‘Unhappy over RM10,000 levy? Leave country and re-enter to pay old rate’

GEORGE TOWN: Finance Minister Lim Guan Eng says employers reluctant to pay the RM10,000 levy for foreign workers who have been in Malaysia for more than 10 consecutive years can have them leave and re-enter the country to continue paying the old fee of RM1,850.

Speaking on the sidelines of a court hearing today, he said the RM10,000 levy was payable for the extension of a three-year bloc in one lump sum. Under current laws, this is the maximum length of time allowed for extension for workers who have been employed for 10 years.

He said the decision to have the workers pay most of the sum in an 80:20 ratio instead of the employers bearing the full RM10,000 amount was made after discussions with trade unions and employers.

However, after encountering resistance to the idea, Lim said the government had decided to do away with the 80:20 plan in order to safeguard the workers’ interests.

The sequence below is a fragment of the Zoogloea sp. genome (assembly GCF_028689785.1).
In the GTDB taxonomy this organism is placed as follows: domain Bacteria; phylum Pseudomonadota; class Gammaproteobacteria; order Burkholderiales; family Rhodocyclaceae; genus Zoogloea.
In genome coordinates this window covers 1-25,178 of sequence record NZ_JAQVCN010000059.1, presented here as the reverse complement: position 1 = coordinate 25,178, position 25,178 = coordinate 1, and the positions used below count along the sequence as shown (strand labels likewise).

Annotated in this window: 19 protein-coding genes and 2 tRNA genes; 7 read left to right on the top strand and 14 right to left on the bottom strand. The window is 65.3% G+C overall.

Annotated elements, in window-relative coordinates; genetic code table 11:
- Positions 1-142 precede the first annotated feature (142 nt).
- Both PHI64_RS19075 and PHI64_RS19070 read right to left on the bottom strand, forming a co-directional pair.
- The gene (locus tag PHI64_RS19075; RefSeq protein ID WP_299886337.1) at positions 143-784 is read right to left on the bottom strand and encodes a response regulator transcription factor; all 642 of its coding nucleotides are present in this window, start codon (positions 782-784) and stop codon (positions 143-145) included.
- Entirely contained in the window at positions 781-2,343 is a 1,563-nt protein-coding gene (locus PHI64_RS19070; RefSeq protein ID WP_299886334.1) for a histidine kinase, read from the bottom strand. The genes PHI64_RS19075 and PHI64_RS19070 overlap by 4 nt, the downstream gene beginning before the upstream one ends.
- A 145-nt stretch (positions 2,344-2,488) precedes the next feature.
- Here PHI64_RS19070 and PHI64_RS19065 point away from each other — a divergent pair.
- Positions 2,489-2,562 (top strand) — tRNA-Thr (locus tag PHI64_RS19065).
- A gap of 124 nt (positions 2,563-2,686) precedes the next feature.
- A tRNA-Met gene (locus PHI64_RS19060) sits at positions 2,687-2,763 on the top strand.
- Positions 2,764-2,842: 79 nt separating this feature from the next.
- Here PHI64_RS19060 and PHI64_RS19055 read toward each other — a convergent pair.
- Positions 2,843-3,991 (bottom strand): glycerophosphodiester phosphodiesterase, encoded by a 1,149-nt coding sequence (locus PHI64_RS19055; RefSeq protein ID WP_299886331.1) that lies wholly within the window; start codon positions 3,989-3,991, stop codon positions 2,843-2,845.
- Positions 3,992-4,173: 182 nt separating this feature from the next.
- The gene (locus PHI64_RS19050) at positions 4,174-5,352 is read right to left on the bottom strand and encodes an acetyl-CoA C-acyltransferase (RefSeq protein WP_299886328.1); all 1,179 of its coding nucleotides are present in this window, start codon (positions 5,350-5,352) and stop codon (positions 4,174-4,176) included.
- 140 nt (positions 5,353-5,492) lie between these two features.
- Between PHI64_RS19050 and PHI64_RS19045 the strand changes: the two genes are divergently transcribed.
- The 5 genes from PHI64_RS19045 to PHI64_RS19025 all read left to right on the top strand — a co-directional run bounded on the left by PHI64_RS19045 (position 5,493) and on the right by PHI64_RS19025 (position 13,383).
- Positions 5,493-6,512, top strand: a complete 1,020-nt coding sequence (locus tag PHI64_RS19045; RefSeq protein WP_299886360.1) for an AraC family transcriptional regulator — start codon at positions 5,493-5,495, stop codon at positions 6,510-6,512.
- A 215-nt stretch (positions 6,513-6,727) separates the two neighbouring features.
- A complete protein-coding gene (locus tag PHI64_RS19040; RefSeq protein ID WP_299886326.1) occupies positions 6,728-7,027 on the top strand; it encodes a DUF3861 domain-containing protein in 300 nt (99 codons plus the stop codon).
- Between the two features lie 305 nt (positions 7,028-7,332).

“I am sure there are some complaining that the levy is too high. If that is the case, you can ask them to go back and then return and pay the RM1,850 annual levy they have been paying all this while.

“We are also aware that some do not want to go back. Hence, we feel that what we are asking for in an extension (of three years at RM10,000, after 10 years) is fair.

“If we do not do this, we are faulted. If we do it, we are still faulted. We are merely listening to the people, relaxing the rules for you,” Lim added.

He also said the payment was only applicable to commercial, skilled foreign workers, not foreign domestic helpers.

It was previously reported that foreign workers who hold temporary foreign worker permits and have been employed for 10 years can extend their employment duration for a maximum of three years.

The Malaysian Employers Federation (MEF) had also hit out at the reversal in policy, saying there was no discussion of the matter before the announcement.

MEF said the 80:20 deal was not feasible, as foreign workers would have to pay at least RM600 a month. It also warned that this would drive skilled workers out of the country.

MEF said it would make a submission to Putrajaya after a meeting on the issue on Friday.

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